exploitation companies .. These elements have been supported by three types of faci~1ties: a training base. the C&C

!_; i 1·

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. detachment headquarters. and the' forward operating bases l!

(FOBs) J t,hich were later redes ignated as mobile launch teams } !

-I

(MLTs). A brief description of the organizational development of these supporting facilities follows:'"

(l) Camp Long Thanh had been activated for sometime in support of training for other !.tACSOG programs. When the concept for crOSS-border operations was approved. training techniques were initiated and facilities of the

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camp were modified or ~stablished as necessary to . support training of reconnaissance teams and exploitation forces. Classrooms, equipment, training areas, and an air strip were already available. Minor modir1cations

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were required to inHiate training.

nterv~ew 0 Colonel Theodore Leonard, USA, 'pp. 1-3· Annex N. 1965 l-1ACV Command History. pp. II-B-1 to 1I-

HACSOG Reconnaissa.nce Techniques. 1 July 1969.

•••

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Appendix B

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(2) The first e&e facility was established on the air field at Danang to control the preparation, launching,

operations. and ~ecove~y of re~onnaissanc~ teams dispatched into Laos. The e&e detachment: supervises

the FOBs (~LTs); prepa~es operations orders; coordinates with various supported and supporting elements. including

air support elements; and coordinates co~~unications.

-

administration and logistic support for FOBs OfLTs),

reconnaissance tear:lS and exploitation !'orces. Su~sequent to initiation of Cambodian cross-border operations, a

second c sc de t achmerrt was established at Ban 1>le Thuot. These two elements were then designated C&C North (CCN) and C!'C South (CeS)." "The heavy enemy activity in the tri-border area of Laos, Cambodia, and SVN and the

r-equar-ement for inl:reased surveillance in that area

brought about the establishment or C&e Central (CCC) in Kontum in January 1969.

(3) Initially, em FOB was established at Danang with

the C&C detachment. Eventually, there were six FOBs

scattered from just south of the DMZ to Ho Ngoc Tau, near Saigon. The FOB was designed to be relatively selt

,,"

sufficient. having a small staff of personnel, its own encampment "and its own security force. This was generally the home base of the force which remained ready for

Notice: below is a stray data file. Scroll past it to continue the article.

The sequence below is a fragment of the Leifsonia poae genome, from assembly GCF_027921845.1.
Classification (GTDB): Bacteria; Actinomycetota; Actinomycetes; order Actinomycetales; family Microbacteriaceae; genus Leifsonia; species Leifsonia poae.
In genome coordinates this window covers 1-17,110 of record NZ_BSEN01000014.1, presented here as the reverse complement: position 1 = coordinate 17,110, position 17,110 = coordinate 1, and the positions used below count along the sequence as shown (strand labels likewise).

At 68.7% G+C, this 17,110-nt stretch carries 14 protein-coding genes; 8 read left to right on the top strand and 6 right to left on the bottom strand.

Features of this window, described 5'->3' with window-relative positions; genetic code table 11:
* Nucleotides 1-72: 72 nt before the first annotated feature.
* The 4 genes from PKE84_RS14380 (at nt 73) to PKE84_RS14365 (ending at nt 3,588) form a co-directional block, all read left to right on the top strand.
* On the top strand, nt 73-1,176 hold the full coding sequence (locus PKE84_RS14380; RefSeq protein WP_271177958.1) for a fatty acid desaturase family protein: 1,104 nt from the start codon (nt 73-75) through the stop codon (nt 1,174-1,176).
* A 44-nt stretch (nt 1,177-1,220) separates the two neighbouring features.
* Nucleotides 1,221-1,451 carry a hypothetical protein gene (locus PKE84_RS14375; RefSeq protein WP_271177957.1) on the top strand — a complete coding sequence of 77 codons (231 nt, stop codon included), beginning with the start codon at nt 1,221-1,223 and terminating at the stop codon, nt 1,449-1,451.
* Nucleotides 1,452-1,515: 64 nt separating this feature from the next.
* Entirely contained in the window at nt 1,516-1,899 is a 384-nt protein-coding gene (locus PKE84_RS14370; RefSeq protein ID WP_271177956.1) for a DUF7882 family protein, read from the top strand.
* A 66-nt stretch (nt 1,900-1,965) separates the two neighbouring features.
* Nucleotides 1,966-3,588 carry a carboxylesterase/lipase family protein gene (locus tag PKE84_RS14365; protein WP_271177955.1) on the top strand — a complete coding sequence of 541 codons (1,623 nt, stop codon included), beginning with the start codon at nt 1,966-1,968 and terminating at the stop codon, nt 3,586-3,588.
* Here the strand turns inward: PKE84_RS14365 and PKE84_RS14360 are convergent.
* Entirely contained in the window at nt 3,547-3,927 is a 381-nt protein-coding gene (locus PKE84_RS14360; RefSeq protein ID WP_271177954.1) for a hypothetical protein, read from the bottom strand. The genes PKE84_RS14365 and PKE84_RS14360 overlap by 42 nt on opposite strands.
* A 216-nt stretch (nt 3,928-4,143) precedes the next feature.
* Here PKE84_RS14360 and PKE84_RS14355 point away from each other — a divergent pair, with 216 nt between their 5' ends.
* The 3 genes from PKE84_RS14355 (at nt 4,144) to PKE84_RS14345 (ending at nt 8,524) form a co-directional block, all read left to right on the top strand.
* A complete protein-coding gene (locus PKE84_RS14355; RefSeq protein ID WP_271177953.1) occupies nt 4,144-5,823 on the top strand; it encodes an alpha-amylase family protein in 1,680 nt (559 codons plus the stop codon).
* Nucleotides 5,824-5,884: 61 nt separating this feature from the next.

commitment to exploit targets located and developed by ," the reconnaissance teams. ,FOBs were charged with

prOViding administrative support, conducting advanced and unit training. briefing. stli!,ging, infiltrating. exfiltrating and debriefing of reconnaissance teams and exploitation forces and they acted as the field operations agencies tor CIC detachments.

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e (4) The MLT concept was implemented 1n Januar'y 1969.

Th1s concept ~~vi5ioned a small, mob1le staff element being sate1l1ted on a fr1endly 1nstallaUon (usually US) located

as close as possIble to the area of operation of the reconnaissance teams. 'rhe ;,lLT depend on the f:'iendly

force for secur1ty. There are two MLTs on each C&C detachment TD. In addit10n, CCN is author1zed a "L1aison Detach-

ment " which fulfllls the MLT functions on a semi-permanent ~

basis at Nakhon Phanom, Thailand. This, seven man detach- ~

ment 1s known as Suppo:rt Facility (5tJPPFAC), -Nakhon Phanorn (NKP). and operational control is retained by Ground Studies Group (SOO-35).

H

1]

e. The C&C detachments report directly to MACSOG, more ~

speci~icallYJ to the Director of the Ground Studies Group ~

(oP- 35). \1ho supervises command over them. US personnel, ~

on duty with the detachme?ts are assigned to the 5th SFa 1

and under the operationll.l control of Chief. MACSOG. In ! !

this connection, the ad'll1nlstrative relationship between 11

the Commanding Of~icer, 5th SFO and the Chief, MACSQG :'

is elaborated 1n paragraph below, which deals with

personnel and training aspects.

5. J.2S) KII,CSOG Position within MACV

a. It will be noted in paragraph Bl. above. that, upon its activation on 24 January 1964, MACSOG was designated as ,.a special staff aec t Lon of' MACV, - wl th J -5 exercising

special cognizance of actions accomplished.

This poaiti,on \

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accorded MACSOG appears to be at variance "lith the basic

e

joint State-DOD-CAS guidance, cited in paragraph C, above which called for the formation of a ~~CV/CAS task force to

. .

carry out the approved portions of OPLAN 34A.